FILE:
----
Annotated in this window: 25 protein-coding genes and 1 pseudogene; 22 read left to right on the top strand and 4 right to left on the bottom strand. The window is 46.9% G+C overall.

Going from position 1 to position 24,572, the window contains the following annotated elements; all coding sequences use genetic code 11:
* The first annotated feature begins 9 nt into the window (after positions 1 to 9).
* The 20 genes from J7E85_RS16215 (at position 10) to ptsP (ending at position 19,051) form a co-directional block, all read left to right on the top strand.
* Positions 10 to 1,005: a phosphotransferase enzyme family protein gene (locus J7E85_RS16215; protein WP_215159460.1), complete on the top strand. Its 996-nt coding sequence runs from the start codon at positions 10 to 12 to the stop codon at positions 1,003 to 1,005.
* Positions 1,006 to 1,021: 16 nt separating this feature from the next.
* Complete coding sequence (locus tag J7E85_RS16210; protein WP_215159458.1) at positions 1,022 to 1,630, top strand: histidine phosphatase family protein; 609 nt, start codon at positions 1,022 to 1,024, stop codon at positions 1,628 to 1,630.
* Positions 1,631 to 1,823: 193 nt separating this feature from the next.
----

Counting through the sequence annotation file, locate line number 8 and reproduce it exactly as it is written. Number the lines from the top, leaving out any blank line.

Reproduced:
* Positions 1,631 to 1,823: 193 nt separating this feature from the next.